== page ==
Strong hints that some of Britain's finest pike fisheries could be saved for future generations came today, as Floods Minister Phil Woolas visited Norfolk.
Anger erupted in March when proposals to allow the Upper Thurne and its broads to be flooded by the North Sea became public.
They emerged in a leaked report from Government conservation quango Natural England, which said sea defences protecting Horsey Mere, Hickling Broad, the Martham broads and Heigham Sound should be abandoned.
Whole villages would be lost under the plan, while thousands of acres of farmland would be turned into salt marsh.
But as he toured the area today, Mr Woolas said the so-called Option Four, which officials said would send out the right message to the public about the affects of climate change, was "as likely as Oldham Athletic winning the European Cup".
Mr Woolas said Natural England had been asked to provide different "scenarios" outlining different responses to rising sea levels.
He told BBC radio Norfolk: " I have asked the Environment Agency to provide reports on what can be done for a 50 to 100 year period because it is no-one's intention to allow this area to flood.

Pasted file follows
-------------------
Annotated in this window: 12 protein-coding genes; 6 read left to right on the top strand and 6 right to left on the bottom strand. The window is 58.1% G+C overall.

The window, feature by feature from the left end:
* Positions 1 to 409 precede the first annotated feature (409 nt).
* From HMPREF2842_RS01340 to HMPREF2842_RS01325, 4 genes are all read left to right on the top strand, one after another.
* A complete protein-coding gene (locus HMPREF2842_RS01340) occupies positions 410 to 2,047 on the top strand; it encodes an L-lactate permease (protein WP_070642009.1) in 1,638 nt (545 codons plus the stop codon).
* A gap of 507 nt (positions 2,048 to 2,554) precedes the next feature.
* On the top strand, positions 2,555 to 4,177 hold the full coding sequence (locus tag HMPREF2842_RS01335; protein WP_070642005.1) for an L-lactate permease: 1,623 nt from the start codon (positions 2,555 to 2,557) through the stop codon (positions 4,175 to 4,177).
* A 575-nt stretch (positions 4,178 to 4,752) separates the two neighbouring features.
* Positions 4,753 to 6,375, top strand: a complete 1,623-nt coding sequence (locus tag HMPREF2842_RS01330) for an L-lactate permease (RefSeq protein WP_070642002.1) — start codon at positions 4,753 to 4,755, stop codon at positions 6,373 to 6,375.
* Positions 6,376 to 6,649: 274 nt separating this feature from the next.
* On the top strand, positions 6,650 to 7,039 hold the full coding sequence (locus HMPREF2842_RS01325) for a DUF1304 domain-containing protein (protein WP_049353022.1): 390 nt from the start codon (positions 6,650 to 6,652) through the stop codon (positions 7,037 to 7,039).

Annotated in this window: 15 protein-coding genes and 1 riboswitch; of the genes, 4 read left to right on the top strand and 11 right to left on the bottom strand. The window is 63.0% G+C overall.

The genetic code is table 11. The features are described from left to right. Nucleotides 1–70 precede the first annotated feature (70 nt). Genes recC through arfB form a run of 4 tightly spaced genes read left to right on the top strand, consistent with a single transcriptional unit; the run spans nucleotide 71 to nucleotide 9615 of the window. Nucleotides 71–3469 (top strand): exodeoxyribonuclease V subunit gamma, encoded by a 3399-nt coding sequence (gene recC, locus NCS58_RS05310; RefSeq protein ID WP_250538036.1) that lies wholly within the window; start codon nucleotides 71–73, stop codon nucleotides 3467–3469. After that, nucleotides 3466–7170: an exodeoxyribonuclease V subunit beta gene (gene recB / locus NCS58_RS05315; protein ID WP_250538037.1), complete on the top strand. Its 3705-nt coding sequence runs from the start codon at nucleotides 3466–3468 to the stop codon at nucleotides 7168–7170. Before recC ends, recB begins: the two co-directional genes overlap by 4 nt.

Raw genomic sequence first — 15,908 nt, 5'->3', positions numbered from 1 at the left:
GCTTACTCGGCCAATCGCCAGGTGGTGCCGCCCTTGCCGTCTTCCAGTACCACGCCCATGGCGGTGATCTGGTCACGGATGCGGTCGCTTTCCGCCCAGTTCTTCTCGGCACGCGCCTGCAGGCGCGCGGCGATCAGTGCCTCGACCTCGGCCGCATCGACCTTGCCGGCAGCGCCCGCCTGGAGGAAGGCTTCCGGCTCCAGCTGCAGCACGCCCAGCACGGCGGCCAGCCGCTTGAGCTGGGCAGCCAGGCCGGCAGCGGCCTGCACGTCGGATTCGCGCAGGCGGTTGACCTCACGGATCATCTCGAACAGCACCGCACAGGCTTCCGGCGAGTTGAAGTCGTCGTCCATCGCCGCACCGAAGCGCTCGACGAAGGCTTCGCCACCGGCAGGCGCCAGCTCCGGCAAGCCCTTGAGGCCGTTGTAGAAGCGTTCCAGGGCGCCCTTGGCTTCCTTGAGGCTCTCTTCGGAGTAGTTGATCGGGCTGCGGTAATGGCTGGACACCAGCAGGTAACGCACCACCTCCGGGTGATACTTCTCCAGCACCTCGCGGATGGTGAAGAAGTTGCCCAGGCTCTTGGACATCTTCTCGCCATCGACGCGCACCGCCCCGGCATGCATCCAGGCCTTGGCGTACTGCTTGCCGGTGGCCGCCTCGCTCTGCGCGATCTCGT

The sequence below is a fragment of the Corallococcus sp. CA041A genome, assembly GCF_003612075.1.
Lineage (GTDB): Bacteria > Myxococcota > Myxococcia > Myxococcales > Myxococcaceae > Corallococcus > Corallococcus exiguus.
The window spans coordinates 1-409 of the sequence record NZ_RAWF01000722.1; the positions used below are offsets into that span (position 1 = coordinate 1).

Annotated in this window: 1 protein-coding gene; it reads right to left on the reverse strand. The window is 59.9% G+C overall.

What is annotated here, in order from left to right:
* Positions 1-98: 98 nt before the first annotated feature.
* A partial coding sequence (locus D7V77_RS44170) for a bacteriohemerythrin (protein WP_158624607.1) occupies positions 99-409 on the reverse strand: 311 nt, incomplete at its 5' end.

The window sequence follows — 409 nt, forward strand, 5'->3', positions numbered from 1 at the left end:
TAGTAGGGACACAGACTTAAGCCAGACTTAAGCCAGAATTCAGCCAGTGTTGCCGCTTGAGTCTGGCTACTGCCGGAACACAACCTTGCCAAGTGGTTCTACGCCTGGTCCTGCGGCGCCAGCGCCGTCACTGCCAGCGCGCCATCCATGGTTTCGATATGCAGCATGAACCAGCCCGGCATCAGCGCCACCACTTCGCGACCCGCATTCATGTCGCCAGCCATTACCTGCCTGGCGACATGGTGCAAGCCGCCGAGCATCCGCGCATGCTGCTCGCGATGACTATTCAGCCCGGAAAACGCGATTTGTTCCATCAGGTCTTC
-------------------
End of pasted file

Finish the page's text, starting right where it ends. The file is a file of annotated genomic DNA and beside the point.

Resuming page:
"Of course we value this beautiful area. This is people's livelihoods as well. This is where they have lived with their families for many, many generations and the government's duty is to protect it and that is what we are going to do."
Two-thousand people have signed an online petition on Prime Minister Gordon Brown's 10 Downing Street website. Thousands have also signed petitions launched by parish councils in some of the villages threatened by the proposals.
North-East Norfolk Coastal Parishes Group, said Mr Woolas's announcement was "extraordinarily good news". The group is now calling for clarification over whether sea defences will be maintained for longer than the 50 years the Environment Agency believes it can sustain them.
The Upper Thurne is protected by a narrow strip of sand and shingle beaches between Eccles and Winterton. Mr Woolas said £100m would be committed over the next 50 years to help maintain them.
Three record pike, each over 40lbs, were landed from the Thurne system, inspiring generations of pike anglers to visit Norfolk.
Pike fishing remains an important revenue earner for the county, along with bird watching and other forms of water-based tourism.
To sign the PAC's online petition, click here.
For more on today's visit, click here.